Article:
In Japan, UN chief urges global solidarity to strengthen disaster resilience, boost development

Secretary-General Ban Ki-moon addresses the Third World Conference on Disaster Risk Reduction in Sendai, Japan. UN Photo/Eskinder Debebe

14 March 2015 – With global leaders gathered in Sendai, Japan, to agree a new framework for managing disaster risk which will reduce mortality and curb economic losses, Secretary-General Ban Ki-moon today declared that responding to the world's growing needs requires empowering individuals, supporting communities and backing promises with resources.

“True resilience comes from strong bonds among countries and communities. The UN is committed to strengthening these bonds with a unified Plan of Action,” said Mr. Ban in opening remarks to the Third World Conference on Disaster Risk Reduction.

He recalled that the meeting, which is expected to draw thousands of government and civil society participants, is opening just days after the solemn fourth anniversary of the devastating earthquake that struck the Sendai region, and as a powerful cyclone is bearing down on the tiny island nation of Vanuatu and its neighbors in the Pacific.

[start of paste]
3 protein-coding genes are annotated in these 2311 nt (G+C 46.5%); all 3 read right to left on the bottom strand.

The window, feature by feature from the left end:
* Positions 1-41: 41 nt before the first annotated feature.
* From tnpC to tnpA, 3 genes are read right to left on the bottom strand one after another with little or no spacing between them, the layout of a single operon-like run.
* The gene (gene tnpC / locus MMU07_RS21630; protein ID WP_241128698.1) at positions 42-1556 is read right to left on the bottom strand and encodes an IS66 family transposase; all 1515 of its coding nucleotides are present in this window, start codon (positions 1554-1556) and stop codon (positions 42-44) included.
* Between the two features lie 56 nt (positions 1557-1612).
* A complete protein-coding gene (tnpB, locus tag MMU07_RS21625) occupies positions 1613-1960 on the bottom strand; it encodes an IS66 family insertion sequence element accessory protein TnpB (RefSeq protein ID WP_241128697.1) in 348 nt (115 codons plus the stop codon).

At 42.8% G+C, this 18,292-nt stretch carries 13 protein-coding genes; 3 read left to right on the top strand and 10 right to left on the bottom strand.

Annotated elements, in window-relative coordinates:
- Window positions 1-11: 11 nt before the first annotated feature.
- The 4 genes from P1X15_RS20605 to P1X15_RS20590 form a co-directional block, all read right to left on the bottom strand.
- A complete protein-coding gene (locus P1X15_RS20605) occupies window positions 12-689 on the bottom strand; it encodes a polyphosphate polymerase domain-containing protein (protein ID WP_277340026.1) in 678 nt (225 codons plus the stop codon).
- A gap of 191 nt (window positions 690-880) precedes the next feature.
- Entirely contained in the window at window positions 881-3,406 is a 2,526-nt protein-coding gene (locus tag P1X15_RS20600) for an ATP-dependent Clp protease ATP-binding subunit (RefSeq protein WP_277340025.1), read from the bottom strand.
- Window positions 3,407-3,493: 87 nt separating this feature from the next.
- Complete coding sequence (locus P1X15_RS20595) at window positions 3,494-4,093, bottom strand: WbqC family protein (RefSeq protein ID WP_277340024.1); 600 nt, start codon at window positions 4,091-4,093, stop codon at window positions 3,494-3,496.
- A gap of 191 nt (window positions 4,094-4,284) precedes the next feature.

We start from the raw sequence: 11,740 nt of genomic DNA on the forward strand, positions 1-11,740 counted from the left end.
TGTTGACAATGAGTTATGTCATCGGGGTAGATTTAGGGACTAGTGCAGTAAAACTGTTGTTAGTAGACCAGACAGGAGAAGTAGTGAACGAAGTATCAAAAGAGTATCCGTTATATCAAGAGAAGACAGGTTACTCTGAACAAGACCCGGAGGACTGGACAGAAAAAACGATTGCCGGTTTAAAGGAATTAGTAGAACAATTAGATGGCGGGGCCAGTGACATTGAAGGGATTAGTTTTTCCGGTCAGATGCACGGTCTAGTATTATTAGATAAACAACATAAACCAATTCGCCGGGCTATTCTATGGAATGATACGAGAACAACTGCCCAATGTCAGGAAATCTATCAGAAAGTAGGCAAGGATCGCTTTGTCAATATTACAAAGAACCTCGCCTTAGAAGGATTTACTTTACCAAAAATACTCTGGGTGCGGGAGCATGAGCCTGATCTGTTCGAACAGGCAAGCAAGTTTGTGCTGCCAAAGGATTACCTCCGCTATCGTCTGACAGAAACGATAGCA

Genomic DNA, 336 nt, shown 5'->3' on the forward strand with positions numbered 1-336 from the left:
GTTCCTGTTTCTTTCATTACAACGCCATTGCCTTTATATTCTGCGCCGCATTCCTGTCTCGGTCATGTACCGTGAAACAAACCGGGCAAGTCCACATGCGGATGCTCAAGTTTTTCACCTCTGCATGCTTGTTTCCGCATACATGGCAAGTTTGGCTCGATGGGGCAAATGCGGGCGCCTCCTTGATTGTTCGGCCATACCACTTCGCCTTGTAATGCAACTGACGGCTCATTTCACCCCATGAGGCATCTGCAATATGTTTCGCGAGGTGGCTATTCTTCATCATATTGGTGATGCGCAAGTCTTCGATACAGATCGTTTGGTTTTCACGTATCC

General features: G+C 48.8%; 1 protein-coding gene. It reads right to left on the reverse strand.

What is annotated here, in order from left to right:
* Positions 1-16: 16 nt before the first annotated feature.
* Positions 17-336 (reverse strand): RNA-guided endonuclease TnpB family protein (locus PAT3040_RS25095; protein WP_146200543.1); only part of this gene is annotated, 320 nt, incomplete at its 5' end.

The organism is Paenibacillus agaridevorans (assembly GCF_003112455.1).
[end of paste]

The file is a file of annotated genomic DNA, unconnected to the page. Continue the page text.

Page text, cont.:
The aim of the Conference, which wraps up Wednesday, 18 March, is to update the landmark agreement reached a decade ago in Hyogo, Japan, which detailed the work required from all different sectors and actors to reduce disaster losses.

The Hyogo Framework for Action (HFA), itself crafted in the wake of the devastation of the Indian Ocean tsunami in January 2005, which claimed 227,000 lives, has since produced some important successes, including the reduction in the number of people directly affected by natural disasters in Asia – where most such disasters occur – by almost one billion.

“What we are discussing here is very real for millions around the world. We must keep their needs in sharp focus during the negotiations on this agreement,” said the Secretary-General, who noted that overnight, the eye of topical cyclone Pam had passed very close to Vanuatu's capital, Port Vila.

“We are not yet clear on the impact, but we fear the destruction and damage could be widespread. I hope there will be minimal loss of life. I extend my condolences to the people of Vanuatu and their representatives,” said the UN chief, adding: “Our thoughts are with all disaster victims. Our best possible tribute will be to make this Conference a success.”